Tenured and tenure stream female faculty earn on average 1.3 per cent less than their male counterparts, according to the findings of a committee convened by U of T Vice-President & Provost, Cheryl Regehr.
In response to the committee’s findings, the university has announced that it will increase the salaries of “all women faculty members who are tenured or in the tenure stream” — around 800 women — by 1.3 per cent.
The pay bump builds on previous university initiatives, including the increased hiring of women into the tenure stream, providing bias training for faculty and tenure appointment committees, and support for starting salary equity.
The report was carried out by the Provostial Advisory Group, a committee of staff, faculty, and educational administrators convened in 2016 as the product of a pre-grievance mediation between the university and the University of Toronto Faculty Association.
The report was carried out by faculty members specializing in statistics, one staff member, and a graduate student. In addition to analyzing salary differences among tenured professors, the group examined the male-female divide in professorships and calculated pay gaps for teaching stream faculty.
Men drastically outnumber women in professorships
Using numbers from 2015–2016, the group found that of the 965 tenured or tenure stream professors then employed at U of T, only 27 per cent were female. The numbers increased for associate professors and assistant professors, with women respectively accounting for 45 per cent and 43 per cent.
The “raw” salary difference within this group was 12 per cent, meaning that the average tenured or tenure stream male made 12 per cent more than his female counterpart. However, after considering academic rank, years since highest degree, and field of study, that difference was lowered to 1.1 per cent.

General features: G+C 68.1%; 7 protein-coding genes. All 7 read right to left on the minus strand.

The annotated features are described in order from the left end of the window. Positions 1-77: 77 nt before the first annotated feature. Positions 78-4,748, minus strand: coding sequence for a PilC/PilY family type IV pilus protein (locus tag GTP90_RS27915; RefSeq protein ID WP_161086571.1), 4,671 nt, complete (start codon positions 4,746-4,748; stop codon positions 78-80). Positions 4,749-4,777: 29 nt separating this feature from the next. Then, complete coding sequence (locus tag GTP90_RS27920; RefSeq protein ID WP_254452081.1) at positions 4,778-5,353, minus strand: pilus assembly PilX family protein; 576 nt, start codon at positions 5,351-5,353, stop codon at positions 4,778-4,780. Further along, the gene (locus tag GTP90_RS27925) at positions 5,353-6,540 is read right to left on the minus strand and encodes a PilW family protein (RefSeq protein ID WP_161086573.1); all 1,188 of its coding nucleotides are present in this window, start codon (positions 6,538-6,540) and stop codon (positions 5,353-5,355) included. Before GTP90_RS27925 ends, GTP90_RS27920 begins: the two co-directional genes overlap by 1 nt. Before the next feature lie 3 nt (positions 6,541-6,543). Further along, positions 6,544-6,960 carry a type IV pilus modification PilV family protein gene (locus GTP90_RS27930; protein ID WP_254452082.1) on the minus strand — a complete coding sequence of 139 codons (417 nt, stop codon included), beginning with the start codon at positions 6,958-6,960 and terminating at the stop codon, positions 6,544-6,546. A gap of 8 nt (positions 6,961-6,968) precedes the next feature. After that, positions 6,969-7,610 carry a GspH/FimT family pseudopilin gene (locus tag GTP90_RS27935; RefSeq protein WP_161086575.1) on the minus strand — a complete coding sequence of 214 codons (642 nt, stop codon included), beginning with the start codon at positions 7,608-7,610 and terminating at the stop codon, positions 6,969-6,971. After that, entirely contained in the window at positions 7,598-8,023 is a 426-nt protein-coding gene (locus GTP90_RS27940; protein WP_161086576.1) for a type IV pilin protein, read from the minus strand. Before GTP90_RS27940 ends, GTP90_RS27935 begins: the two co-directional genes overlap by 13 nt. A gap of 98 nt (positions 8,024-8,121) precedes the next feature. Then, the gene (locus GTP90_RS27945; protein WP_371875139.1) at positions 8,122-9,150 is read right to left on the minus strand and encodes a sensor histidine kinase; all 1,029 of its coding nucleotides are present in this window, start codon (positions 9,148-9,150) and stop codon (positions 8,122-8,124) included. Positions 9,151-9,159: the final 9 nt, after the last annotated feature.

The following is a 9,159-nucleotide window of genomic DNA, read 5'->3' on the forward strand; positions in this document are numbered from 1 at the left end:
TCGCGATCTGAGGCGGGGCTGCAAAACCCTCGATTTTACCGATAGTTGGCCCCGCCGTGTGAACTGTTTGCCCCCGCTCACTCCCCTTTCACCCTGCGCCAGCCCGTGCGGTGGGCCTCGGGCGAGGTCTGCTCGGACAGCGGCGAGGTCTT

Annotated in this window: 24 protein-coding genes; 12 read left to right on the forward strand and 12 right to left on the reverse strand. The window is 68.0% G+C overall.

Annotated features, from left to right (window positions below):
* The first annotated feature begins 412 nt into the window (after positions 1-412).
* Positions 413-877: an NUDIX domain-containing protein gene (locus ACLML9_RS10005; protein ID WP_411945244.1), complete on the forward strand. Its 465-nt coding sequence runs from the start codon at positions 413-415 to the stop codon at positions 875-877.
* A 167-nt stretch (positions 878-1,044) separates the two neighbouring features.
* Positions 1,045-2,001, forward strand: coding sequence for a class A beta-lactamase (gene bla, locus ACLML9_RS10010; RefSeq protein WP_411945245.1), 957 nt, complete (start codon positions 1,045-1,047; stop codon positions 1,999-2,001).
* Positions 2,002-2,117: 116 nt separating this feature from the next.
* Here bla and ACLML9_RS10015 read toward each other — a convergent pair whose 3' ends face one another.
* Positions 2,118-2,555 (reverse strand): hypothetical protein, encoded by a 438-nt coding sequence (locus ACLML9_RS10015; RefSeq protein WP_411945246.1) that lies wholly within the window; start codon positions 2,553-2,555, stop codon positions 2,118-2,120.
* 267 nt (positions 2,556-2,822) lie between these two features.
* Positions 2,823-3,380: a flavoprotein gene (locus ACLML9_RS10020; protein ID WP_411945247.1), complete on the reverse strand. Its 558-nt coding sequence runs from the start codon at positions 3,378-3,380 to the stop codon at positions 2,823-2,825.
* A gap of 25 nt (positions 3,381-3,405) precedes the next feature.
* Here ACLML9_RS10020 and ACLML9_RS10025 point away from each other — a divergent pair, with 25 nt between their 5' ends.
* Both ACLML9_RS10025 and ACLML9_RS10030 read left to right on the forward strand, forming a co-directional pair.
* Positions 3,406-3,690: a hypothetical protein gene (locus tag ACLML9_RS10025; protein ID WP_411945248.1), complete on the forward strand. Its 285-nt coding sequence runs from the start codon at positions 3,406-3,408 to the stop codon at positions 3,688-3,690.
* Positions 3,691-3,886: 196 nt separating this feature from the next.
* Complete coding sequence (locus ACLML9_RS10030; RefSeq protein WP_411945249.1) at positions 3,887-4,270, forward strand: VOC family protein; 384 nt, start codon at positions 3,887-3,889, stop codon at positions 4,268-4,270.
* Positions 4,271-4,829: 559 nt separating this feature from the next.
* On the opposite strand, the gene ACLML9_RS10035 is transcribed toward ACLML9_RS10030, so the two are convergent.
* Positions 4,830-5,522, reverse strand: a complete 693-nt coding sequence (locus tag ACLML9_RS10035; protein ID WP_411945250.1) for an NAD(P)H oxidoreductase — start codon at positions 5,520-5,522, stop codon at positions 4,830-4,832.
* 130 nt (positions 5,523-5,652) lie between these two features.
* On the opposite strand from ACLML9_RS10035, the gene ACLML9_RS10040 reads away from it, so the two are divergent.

This large initial difference of 12 per cent was chalked-up to the tendency for women to hold junior positions and specialize in lower paying fields. In the relatively high-paying Economics faculty, for example, there is only one woman for every eight men.
The final model incorporated three more variables, including whether the person had received a Canada Research Chair, and if the person was holding, or had held, an administrative position. Taking these into account with the original model, they determined that gender was responsible for roughly 1.3 per cent of the salary gap.
Working by percentage, the corresponding increase will affect salaries differently. A woman earning $350,000 will receive an extra $4,550 per year, while a woman earning $100,000 will only take in an extra $1,300.
Ratio even, salaries equal in teaching stream
The committee also investigated pay differences within the teaching stream faculty, comprised of professors who are expected to exclusively teach. The data, taken from 2016–2017, showed that women accounted for 50 per cent of the 336 full-time teaching stream faculty.
Unlike the 1.3 per cent divide within the tenured and tenure stream, the committee found no discernible gap between male and female salaries within the teaching stream.
Still more to come, promises Regehr
According to Regehr, U of T will be “conducting a similar analysis for librarians in continuing appointments.”
In an interview with U of T News, Regehr also recommended that the university check in on salaries periodically “to ensure that a gender-based pay gap does not reappear over time.”
The Varsity’s own analysis of professors who earned over $100,000 in 2017 showed that women were not only largely under-represented in high-paying positions but also faced various pay gaps.